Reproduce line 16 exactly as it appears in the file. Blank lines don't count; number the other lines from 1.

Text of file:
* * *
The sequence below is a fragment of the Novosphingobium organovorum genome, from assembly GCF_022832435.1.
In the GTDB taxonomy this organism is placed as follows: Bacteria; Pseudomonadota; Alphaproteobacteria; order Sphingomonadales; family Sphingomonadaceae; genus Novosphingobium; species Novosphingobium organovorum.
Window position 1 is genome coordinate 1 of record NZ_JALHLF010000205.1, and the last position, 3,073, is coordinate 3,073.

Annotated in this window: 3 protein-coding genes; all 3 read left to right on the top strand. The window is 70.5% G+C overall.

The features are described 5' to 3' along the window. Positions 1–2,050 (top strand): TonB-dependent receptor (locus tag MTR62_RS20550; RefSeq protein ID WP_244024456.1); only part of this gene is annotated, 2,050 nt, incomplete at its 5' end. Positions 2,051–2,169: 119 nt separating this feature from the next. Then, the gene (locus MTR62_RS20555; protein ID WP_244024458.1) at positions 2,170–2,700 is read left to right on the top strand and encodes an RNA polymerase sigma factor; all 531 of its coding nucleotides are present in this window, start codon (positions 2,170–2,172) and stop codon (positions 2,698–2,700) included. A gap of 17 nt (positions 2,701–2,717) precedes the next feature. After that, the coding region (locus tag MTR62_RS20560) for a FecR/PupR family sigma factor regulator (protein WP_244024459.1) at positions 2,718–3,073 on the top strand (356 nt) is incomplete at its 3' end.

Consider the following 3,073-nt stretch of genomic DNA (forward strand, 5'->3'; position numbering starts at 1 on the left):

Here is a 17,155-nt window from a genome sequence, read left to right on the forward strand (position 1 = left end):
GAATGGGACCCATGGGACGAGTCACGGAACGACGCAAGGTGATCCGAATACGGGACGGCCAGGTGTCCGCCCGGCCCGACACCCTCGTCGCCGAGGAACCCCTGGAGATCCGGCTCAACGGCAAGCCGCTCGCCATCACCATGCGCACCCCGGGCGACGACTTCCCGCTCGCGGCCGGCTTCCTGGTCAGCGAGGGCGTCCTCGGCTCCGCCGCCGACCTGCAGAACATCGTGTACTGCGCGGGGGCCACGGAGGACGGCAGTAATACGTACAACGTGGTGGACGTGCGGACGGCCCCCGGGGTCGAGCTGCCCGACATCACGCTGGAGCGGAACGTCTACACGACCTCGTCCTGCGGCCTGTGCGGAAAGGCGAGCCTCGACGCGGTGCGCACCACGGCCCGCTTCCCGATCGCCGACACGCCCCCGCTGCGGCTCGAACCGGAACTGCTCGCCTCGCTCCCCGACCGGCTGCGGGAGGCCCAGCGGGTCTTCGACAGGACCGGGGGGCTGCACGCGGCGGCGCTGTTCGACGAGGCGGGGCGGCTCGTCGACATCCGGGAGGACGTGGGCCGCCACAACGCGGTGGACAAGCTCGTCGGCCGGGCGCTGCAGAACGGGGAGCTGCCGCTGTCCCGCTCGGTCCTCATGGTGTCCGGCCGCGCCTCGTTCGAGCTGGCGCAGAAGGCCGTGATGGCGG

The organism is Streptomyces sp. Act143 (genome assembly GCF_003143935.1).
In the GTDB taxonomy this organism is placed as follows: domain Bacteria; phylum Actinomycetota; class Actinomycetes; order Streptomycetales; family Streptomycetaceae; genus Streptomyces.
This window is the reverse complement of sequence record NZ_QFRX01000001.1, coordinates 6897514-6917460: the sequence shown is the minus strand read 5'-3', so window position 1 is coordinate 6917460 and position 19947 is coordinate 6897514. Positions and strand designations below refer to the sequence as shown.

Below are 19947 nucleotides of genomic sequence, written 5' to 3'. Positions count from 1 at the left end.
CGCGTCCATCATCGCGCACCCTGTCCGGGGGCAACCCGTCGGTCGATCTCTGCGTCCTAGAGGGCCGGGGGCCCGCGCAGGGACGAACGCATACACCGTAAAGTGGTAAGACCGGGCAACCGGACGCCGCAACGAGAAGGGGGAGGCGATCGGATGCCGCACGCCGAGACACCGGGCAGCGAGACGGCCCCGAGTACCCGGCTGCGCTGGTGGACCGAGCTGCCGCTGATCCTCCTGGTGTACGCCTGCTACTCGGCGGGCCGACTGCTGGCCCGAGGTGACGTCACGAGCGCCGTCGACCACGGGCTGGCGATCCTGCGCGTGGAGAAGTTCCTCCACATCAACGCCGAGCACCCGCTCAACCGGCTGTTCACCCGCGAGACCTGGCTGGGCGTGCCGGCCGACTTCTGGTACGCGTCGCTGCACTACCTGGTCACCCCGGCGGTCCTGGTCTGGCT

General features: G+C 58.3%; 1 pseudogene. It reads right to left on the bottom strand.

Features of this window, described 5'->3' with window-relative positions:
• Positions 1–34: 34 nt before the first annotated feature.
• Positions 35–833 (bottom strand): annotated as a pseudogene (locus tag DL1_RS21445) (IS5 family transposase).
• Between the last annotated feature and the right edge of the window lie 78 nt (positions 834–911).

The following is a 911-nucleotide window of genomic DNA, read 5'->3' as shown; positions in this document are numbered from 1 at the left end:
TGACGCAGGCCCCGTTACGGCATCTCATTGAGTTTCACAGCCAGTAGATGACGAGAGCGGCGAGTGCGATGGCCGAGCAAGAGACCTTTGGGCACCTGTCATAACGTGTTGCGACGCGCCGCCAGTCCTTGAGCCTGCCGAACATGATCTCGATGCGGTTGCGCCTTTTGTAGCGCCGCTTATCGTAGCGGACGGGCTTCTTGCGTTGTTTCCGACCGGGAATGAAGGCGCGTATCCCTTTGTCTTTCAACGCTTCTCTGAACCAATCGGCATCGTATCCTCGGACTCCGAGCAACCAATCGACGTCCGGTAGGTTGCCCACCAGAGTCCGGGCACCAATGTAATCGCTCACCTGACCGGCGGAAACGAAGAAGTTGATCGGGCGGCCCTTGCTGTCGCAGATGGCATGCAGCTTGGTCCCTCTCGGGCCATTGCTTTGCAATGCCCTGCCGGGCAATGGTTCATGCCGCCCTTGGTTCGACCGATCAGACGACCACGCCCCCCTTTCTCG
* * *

• Positions 1–34: 34 nt before the first annotated feature.